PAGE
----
CTO Sessions: Amir Jerbi, Aqua Security

What makes an effective tech strategy? “An effective technology strategy is one that can easily be explained over a whiteboard session to non-techies.”

Aqua Security

Name: Amir Jerbi

Company: Aqua Security

Job title: Co-Founder & CTO

Date started current role: October 2015

Location: Israel

Amir Jerbi is the co-founder and CTO at Aqua Security. Jerbi has 20 years of security software experience in technical leadership positions. Jerbi co-founded Aqua with the vision of creating a security solution that will be simpler and lighter than traditional security products. Prior to Aqua, he was a Chief Architect at CA Technologies, in charge of the host-based security product line, building enterprise grade security products for Global 1000 companies. Jerbi has 14 cloud and virtual security patents under his belt. In his free time, Jerbi enjoys backpacking in exotic places.

What was your first job? At the age of 17, just after graduating from high school, I took my first job working for a big bank in Israel. All Israelis are required to serve in the military, but there was a gap between my high school graduation and the start of my military commitment. So, I took the opportunity to work in the early days of online banking, back when most people were still using dial-up connections - if they had internet access at home. There were no high-speed broadband connections, no smartphone apps - consumers had to use their modems to connect to the bank’s website and conduct transactions. I was part of the team that deployed those first online banking solutions for commercial companies. 

Did you always want to work in IT? Yes, going back to my elementary/grade school days. When I was 10 years old in the fourth grade, my father bought me the first computer -- the Apple IIC, and I started learning to program. In fact, I learned programming before I learned English. Hebrew was my first language, but all of the programming languages required you to learn English in order to write code. So I started learning how to write and speak English while I learned how to write programming. I started in order to learn to program.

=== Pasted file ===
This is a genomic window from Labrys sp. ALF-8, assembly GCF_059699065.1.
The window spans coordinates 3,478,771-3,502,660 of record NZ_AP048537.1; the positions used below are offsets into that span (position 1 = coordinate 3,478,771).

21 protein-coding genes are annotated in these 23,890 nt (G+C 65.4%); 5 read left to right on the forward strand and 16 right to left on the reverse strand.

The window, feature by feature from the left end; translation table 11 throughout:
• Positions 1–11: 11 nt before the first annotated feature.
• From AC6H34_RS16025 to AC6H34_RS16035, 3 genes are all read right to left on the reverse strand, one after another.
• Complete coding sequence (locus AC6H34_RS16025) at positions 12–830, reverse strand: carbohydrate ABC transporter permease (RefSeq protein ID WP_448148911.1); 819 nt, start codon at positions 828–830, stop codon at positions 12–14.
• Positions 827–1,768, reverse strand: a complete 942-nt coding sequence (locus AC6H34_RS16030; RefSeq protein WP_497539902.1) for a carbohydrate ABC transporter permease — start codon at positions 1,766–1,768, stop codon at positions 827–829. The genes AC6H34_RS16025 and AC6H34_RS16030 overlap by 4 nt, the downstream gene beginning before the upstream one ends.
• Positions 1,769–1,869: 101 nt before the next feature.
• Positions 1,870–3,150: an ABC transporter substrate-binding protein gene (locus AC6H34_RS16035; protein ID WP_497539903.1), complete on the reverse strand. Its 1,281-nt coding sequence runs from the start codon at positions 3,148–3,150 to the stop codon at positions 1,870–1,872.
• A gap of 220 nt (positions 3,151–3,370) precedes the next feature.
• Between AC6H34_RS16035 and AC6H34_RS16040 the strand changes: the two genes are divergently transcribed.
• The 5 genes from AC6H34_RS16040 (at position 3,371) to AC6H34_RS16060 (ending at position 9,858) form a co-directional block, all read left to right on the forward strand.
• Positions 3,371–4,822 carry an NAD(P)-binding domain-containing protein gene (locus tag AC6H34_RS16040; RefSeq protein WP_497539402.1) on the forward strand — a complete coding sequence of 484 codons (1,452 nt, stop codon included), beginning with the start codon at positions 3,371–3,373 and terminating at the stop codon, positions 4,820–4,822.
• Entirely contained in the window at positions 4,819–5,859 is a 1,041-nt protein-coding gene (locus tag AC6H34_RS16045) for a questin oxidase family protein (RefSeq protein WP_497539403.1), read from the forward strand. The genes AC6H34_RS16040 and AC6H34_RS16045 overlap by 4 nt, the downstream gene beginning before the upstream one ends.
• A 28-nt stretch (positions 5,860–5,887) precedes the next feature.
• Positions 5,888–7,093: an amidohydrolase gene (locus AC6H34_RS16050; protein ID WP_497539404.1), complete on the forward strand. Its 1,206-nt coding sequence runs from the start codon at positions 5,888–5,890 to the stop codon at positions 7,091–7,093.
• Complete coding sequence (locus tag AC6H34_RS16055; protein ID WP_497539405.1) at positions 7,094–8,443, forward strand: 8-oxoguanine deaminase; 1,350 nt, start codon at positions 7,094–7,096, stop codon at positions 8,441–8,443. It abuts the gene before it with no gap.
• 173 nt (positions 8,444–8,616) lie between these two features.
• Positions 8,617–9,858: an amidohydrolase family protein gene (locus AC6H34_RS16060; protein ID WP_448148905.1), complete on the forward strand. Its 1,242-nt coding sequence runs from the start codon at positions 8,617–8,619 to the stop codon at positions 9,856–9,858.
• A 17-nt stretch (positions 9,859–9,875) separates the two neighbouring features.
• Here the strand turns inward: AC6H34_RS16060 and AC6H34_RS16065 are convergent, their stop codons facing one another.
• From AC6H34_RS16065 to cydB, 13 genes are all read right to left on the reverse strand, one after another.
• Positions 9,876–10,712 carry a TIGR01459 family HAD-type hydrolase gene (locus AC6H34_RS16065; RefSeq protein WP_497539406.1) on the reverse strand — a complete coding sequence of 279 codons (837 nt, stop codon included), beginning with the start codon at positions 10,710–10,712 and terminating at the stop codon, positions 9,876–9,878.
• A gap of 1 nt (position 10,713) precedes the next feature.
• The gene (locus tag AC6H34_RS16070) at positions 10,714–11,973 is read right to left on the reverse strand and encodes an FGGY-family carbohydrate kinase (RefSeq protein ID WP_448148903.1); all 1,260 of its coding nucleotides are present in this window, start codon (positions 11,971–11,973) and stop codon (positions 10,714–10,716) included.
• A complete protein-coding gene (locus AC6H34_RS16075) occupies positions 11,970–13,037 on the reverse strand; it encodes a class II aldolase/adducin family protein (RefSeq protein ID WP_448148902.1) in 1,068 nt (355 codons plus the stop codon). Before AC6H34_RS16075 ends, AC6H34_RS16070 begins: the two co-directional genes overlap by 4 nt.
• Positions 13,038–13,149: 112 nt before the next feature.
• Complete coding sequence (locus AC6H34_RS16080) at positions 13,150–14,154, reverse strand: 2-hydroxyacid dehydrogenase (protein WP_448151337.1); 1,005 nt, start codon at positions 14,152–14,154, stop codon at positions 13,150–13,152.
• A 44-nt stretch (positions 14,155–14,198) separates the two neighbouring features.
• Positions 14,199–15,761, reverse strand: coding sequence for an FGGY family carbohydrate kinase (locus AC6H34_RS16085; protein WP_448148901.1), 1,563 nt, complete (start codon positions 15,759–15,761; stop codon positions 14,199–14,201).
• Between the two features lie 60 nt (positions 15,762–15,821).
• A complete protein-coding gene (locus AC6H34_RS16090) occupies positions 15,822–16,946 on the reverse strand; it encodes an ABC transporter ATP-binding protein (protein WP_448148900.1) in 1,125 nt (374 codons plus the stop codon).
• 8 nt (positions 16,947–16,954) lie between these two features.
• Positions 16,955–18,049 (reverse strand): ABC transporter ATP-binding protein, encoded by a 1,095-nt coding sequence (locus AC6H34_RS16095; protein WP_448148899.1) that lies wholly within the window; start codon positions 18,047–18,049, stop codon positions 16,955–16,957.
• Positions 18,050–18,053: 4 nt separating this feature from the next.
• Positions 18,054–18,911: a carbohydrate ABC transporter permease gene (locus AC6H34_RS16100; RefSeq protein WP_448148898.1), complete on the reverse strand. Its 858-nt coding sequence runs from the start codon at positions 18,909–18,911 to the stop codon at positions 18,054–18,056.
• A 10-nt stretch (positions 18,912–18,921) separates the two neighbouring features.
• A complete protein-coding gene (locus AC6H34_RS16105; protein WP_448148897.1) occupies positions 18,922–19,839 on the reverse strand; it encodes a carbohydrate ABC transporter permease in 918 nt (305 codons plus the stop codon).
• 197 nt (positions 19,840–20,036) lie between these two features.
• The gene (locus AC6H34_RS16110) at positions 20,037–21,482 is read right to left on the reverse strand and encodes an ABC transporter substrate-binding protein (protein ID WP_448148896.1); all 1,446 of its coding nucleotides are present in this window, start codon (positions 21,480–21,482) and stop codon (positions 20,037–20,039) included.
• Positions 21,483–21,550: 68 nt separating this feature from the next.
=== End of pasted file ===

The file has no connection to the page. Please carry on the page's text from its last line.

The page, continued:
What was your education? Do you hold any certifications? What are they? I hold a master’s degree in computer science. I was working full-time, so I enrolled in Israel’s Open University remote learning program. That allowed me to take all of my courses and complete my projects and exams over the weekend and evenings and I was able to finish my diploma.

Explain your career path. Did you take any detours? If so, discuss. Once I began serving in the Israeli army, I was able to gain more experience in becoming a developer and working as part of a developer team. After I left the Army after four years, I took a job with a small startup as a software developer. My career path stayed in the IT sector. I became a development team leader, then an architect, a senior architect, and then a chief architect. I spent about 15 years working for the same company before I decided to start my own company, which was Aqua Security and assumed the CTO role.

What type of CTO are you? I am enthusiastic about technology, to put it mildly. Whenever I encounter a challenge, my first thought is always “how can I solve this through the application of technology?” I like to be hands-on, and when I encounter new products or emerging technologies, I like to try them out for myself to determine how I can apply them to the current challenge.

Which emerging technology are you most excited about the prospect of? This ties nicely to my previous answer. In Aqua’s domain of cloud security, there is now an emerging technology called eBPF that enables security companies like Aqua to automate the collection of data from the operating system in order to monitor operating system resources to identify any security incidents. It’s truly an example of emerging tech - very few companies have started using it. But I expect within three years it will become a standard because it's so frictionless.

Are there any technologies which you think are overhyped? Why? Some aspects of the capabilities of machine learning technology are overhyped, especially in the security domain. I see a lot of companies adding machine learning into the marketing and sales language describing their value proposition, trying to claim that machine learning can solve all of the issues that are out there. I do think that ML is amazing for a number of utilities, and the future is very bright. But when talking specifically about security, we’re still in the early days and cannot claim that ML is the solution for all of today’s complex security issues.